Prime Minister Benjamin Netanyahu on Sunday evening went on the offensive against right-wing politicians who accused him earlier in the day of denying Jews access to the Temple Mount for the Tisha B’Av fast.
Police temporarily banned Jewish visitors from the flashpoint in Jerusalem early Sunday, as religious tensions spiked over the confluence of Jewish and Muslim holy days, drawing biting criticism of Netanyahu from leaders in the United Right party. As the day drew on, clashes between police and Muslim worshipers broke out at the Temple Mount, then calmed, and at one point police began to allow Jewish visitors entry to the site.
“After consultations with all security bodies, I made a decision,” Netanyahu said in the evening, in response to the criticism. “This year, like all years, Jews will enter the Temple Mount on Tisha B’Av, even when it is a Muslim holiday. The question was never whether they would enter, but how to manage it optimally for the public’s safety, which is exactly what we did.
“I am not impressed by all the recommendations of the Twitter cabinet,” Netanyahu added, alluding to criticism directed against him on social media by United Right politicians. “Leadership is responsibility and determination. That is how we have acted, and that is how we will continue to act.”
In blaming Netanyahu for the temporary closure and calling on him to reverse it, the United Right electoral alliance had said that banning Jews from the site on Tisha B’Av was a “national disgrace.”
Transportation Minister MK Bezalel Smotrich said the temporary ban was “shameful and a disgrace.”
“The decision is a surrender to Arab terrorism and violence at the holiest place in Judaism, and is why there is a loss of deterrence in other areas,” Smotrich tweeted.
United Right leader Ayelet Shaked also condemned the decision, saying that “closing off the Temple Mount to Jews due to concerns of violence will only beget more violence. When you surrender to terrorism, terrorism wins.”
Sunday marked both the start of Eid al-Adha, a Muslim holiday commemorating the end of the annual hajj pilgrimage to Mecca, and Tisha B’Av, when Jews mourn the destruction of the temples that once stood on the Temple Mount and other disasters in Jewish history.
The period of peak religious tensions over the confluence of the Jewish and Muslim holy days climaxed in clashes between Muslim protesters and Israel Police at the site on Sunday morning. At least 61 Muslim worshipers were injured in the clashes, according to the Red Crescent. At least four officers were also lightly to moderately wounded, police said.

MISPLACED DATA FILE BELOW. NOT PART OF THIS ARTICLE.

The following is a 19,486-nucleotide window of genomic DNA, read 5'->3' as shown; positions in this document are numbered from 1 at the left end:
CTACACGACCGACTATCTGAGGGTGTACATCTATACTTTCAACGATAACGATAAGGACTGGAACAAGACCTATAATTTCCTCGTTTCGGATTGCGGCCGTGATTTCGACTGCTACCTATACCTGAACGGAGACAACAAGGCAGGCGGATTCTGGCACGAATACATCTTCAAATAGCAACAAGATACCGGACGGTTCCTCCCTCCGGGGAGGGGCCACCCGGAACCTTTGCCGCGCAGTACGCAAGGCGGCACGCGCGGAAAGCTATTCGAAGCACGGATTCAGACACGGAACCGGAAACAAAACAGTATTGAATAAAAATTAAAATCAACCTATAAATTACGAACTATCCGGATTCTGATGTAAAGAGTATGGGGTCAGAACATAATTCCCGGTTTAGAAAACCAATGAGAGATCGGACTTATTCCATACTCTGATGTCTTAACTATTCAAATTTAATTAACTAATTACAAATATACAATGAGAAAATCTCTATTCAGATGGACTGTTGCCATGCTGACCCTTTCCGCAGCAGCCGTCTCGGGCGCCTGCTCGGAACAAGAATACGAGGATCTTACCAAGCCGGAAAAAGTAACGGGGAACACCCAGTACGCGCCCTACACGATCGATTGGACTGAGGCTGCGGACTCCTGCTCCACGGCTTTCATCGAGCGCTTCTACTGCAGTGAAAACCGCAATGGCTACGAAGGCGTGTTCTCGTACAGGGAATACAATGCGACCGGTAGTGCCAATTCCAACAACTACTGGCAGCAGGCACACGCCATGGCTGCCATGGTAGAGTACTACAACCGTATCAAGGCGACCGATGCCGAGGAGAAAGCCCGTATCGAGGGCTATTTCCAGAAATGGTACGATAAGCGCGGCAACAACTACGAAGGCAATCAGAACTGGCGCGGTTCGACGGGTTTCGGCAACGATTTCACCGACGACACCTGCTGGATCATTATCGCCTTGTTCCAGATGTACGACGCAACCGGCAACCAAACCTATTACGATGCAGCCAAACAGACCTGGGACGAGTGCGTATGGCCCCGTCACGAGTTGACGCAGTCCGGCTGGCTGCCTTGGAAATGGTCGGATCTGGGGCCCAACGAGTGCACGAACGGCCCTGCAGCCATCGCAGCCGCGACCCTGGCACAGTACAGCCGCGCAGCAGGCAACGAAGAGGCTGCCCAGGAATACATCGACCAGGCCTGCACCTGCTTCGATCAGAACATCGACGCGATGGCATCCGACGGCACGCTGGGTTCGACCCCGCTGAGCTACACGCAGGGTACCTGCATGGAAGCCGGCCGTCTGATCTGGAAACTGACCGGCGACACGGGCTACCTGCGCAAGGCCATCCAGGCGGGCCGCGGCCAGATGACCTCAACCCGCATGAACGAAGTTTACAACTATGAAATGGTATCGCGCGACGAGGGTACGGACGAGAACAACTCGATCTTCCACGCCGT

Initially, police announced that non-Muslims would be barred from entering the Temple Mount, where tens of thousands of Muslim worshipers arrived during the morning, and hundreds of Jews who had gathered at the gates were left outside.
But following the furor from right-wing ministers and lawmakers, a first round of Jewish visitors was allowed to enter the site. Several dozen visited under close police escort, but Muslim worshipers began throwing chairs and other objects at the group, and the Jewish visitors left the compound shortly thereafter.
According to police, Muslim worshipers then began rioting and making “nationalistic calls” on the Temple Mount. In response, police fired tear gas, rubber bullets and other less-lethal riot control weapons at the protesters.
Police had deployed additional forces throughout Jerusalem in expectation of violence throughout the day.
A source in the Prime Minister’s Office denied Netanyahu had ordered the closure, saying that the decision to allow entry to the Temple Mount is determined in accordance with police assessments of the situation.
“At no stage did Prime Minister Netanyahu give the instruction to close entry to the Temple Mount,” the source said.
Last week, representatives from the police, Shin Bet security service and Public Security Ministry presented the prime minister with their assessments and recommendations for Sunday’s holy days, indicating that Netanyahu would have been aware of their decision and given tacit approval.
The prime minister also has the power to override the police’s decisions regarding the holy site.
Israeli authorities traditionally close the Temple Mount to non-Muslims during Islamic holidays, to keep religious tensions from boiling over, but exceptions have been made when Jewish holidays coincide.
A record 1,729 Jews entered the compound on Sunday, compared to the 1,440 who did so last year, to mark the Tisha B’Av fast day, Public Security Minister Gilad Erdan’s office announced.